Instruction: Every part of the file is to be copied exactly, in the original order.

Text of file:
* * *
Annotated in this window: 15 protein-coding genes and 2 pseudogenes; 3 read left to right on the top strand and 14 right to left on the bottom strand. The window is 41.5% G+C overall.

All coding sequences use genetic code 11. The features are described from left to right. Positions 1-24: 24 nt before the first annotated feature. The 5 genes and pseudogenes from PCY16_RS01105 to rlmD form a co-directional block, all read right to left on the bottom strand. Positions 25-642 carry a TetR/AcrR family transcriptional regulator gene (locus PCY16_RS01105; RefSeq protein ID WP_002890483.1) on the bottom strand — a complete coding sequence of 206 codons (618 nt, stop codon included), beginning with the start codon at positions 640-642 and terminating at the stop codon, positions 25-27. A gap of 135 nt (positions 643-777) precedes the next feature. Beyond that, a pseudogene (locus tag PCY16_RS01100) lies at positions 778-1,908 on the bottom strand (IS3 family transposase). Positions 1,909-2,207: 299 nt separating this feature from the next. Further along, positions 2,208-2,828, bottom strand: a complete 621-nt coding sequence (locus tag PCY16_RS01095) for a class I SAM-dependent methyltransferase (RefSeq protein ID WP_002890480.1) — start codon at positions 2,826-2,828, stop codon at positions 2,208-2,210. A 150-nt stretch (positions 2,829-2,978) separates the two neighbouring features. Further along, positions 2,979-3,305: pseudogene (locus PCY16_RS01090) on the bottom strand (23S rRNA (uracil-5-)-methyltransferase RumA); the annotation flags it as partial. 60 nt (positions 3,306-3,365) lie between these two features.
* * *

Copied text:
Annotated in this window: 15 protein-coding genes and 2 pseudogenes; 3 read left to right on the top strand and 14 right to left on the bottom strand. The window is 41.5% G+C overall.

All coding sequences use genetic code 11. The features are described from left to right. Positions 1-24: 24 nt before the first annotated feature. The 5 genes and pseudogenes from PCY16_RS01105 to rlmD form a co-directional block, all read right to left on the bottom strand. Positions 25-642 carry a TetR/AcrR family transcriptional regulator gene (locus PCY16_RS01105; RefSeq protein ID WP_002890483.1) on the bottom strand — a complete coding sequence of 206 codons (618 nt, stop codon included), beginning with the start codon at positions 640-642 and terminating at the stop codon, positions 25-27. A gap of 135 nt (positions 643-777) precedes the next feature. Beyond that, a pseudogene (locus tag PCY16_RS01100) lies at positions 778-1,908 on the bottom strand (IS3 family transposase). Positions 1,909-2,207: 299 nt separating this feature from the next. Further along, positions 2,208-2,828, bottom strand: a complete 621-nt coding sequence (locus tag PCY16_RS01095) for a class I SAM-dependent methyltransferase (RefSeq protein ID WP_002890480.1) — start codon at positions 2,826-2,828, stop codon at positions 2,208-2,210. A 150-nt stretch (positions 2,829-2,978) separates the two neighbouring features. Further along, positions 2,979-3,305: pseudogene (locus PCY16_RS01090) on the bottom strand (23S rRNA (uracil-5-)-methyltransferase RumA); the annotation flags it as partial. 60 nt (positions 3,306-3,365) lie between these two features.